Republicans in Utah’s state legislature passed a resolution on Wednesday to instruct the state’s schools to ban Critical Race Theory from their curriculum, as reported by Breitbart.
During the vote in the Utah House of Representatives, every single Democrat walked off the floor in protest of the bill, thus allowing the legislation to pass with only Republican votes. The “House Resolution on Critical Race Theory in Public Education” was subsequently passed by the Utah Senate. Because the measure is a resolution rather than a bill, it did not need the signature of Governor Spencer Cox (R-Utah) in order to pass.
House Speaker Brad Wilson (R-Utah) said that with the resolution, the state legislature was “calling on the state school board to look at the curriculum and determine what the right parameters for this discussion to happen.”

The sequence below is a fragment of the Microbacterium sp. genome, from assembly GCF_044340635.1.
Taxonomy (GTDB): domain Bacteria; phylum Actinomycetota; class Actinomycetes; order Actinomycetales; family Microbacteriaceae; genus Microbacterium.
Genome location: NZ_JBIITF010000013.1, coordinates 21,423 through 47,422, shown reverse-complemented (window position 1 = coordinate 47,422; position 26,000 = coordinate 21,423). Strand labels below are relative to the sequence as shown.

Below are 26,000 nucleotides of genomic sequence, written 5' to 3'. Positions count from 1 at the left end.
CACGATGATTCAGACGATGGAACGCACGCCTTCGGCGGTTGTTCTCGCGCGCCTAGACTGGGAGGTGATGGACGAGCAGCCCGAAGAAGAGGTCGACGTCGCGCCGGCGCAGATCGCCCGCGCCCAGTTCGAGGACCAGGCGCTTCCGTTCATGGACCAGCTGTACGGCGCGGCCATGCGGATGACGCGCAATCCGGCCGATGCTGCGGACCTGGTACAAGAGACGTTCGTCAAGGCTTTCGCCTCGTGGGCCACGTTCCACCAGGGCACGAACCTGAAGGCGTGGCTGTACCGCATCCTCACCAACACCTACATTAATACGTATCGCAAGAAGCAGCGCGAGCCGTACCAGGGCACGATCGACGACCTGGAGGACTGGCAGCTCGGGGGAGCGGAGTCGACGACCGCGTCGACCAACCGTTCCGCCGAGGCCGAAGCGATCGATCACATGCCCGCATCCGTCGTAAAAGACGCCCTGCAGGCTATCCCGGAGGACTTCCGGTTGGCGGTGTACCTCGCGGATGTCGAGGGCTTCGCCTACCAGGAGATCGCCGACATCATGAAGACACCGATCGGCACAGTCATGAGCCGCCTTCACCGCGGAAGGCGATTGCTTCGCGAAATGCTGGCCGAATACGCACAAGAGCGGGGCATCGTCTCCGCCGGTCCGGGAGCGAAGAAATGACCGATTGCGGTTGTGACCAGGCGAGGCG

Advancing broadband access across Ohio became official when Gov. Mike DeWine signed into law a bill that creates a grant program that government and business groups said is critical to economic development.
DeWine and Lt. Gov. Jon Husted signed the bill Monday at Middletown’s Amanda Elementary School, along with students, Ohio Superintendent of Public Instruction Paolo DeMaria and Ohio Development Services Agency Director Lydia Mihalik.
“Reliable high-speed internet is a necessity for all Ohio industries, including manufacturing,” said Ryan Augsburger, president of the Ohio Manufacturers Association. “The pandemic has illuminated the need for Ohio families and businesses to efficiently access broadband in today’s technology-based economy.”
In his ninth town hall meeting, potential Ohio gubernatorial candidate Jim Renacci, joined by former school board members, slammed the inclusion of critical race theory and Common Core in Ohio classrooms.
As Ohio readies itself to choose the first winners in its “Vax-a-Million” lottery Monday, one Republican state lawmaker is drafting a bill in opposition to Republican Gov. Mike DeWine’s plan.
State Rep. Jena Powell (R-Arcanum) is writing legislation that would ban the vaccination lottery, according to multiple reports. She does not think Ohioans should be bribed with taxpayer money.